History of Arabic Music

Arabic music has been known to exist in preIslamic period between the 5th and 7th centuries in the form of oral poetry accompanied by a drum or oud respecting the poetic meter. Songs were simple using only one maqam or melody.

In Mizrahi and Sephardic Middle Eastern Jewish prayer services, each Shabbat the congregation conducts services using a different Maqam. The melodies used in a given maqam aims to express the emotional state of the reader throughout the set liturgy (without changing the text).

Islam arrived in the mid-seventh century with the revelation of the holy scriptures in the form of poetic verses in Arabic. The recitation of Qur’an has been also melodic relying on maqams for melody.

Isḥāq al-Kindī

Abū Naṣr al Fārābī

Safi al-Din al-Urmawi

In the early Islamic period, Greek music principles were translated by Muslim scholar Isḥāq al-Kindī (801-873 AD), who ultimate published 15 articles on music theory. The word “mussiqa” was used for the first time in Arabic. During the ninth and tenth centuries, scholars pulished the first encyclopedic collections of poems and music. A physicist named Abū Naṣr al Fārābī (870-950 AD) published the Large Book of Music in which he documents pure Arabian tone system of maqams, still used in Arabic music today.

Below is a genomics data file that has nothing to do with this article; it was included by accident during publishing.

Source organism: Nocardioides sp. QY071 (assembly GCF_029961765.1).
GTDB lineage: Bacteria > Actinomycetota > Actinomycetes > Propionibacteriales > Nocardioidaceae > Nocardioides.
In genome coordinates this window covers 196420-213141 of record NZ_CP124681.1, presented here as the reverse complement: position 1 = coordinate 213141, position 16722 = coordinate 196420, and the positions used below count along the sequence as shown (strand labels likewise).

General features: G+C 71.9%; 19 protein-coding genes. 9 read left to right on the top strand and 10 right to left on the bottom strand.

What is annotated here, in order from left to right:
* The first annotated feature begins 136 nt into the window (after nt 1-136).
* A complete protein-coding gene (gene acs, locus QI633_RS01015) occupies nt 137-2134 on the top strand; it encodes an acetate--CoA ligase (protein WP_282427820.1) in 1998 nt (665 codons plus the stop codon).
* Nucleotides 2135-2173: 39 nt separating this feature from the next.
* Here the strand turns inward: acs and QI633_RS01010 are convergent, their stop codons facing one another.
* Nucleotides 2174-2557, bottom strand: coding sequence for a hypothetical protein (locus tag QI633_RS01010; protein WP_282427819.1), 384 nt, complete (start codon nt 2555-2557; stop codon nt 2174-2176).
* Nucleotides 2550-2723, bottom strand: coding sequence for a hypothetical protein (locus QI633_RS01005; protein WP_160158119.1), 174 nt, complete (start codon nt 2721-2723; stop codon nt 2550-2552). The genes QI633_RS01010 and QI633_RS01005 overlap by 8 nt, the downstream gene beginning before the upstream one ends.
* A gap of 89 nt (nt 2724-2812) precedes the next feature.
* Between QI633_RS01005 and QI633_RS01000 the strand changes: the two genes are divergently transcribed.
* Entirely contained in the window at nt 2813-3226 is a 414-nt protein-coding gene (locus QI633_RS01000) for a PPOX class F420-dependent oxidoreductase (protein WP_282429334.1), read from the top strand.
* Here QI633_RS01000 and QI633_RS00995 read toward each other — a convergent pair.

Later in the 13th century, Safi al-Din al-Urmawi (1216- 1294 AD) developed musical notation for rhythm using geometric notation, which did not appear in the Western world until the late 20th century. By the 11th century, Islamic Spain was the center of manufacture of musical instruments, which ultimately found their way to Europe.

Later with the rise of the vast Ottoman Empire from the 13th to the early 20th century, Ottoman music had been influenced by Byzantine, Armenian, Arabic and Persian music. This confluence is likely due to the vastness of the Islamic Ottoman empire and the trade routes within it.

Consequently, when looking at the boundaries of Arab countries as we know them today, we find that Arabic, Turkish, Armenian, and Byzantine music have maqams for melody and the dumbek system for rhythm.

The maqams are the way Arabic music defines melody. The poetry and music in each region continued through oral tradition resulting in de facto standards for each area. The Arabic Music Conference in Cairo in 1932 established that regional variations existed in the intonation of Arabic maqamat (pl. maqam) and attempted to list the most popular maqams to establish a standard as in Western music (which use even- tempered instruments).

This is a daunting task since Arabic music does not have an absolute reference. In spite of the Cairo Music Conference and many other attempts, it is nearly impossible to find an exhaustive list of all maqams.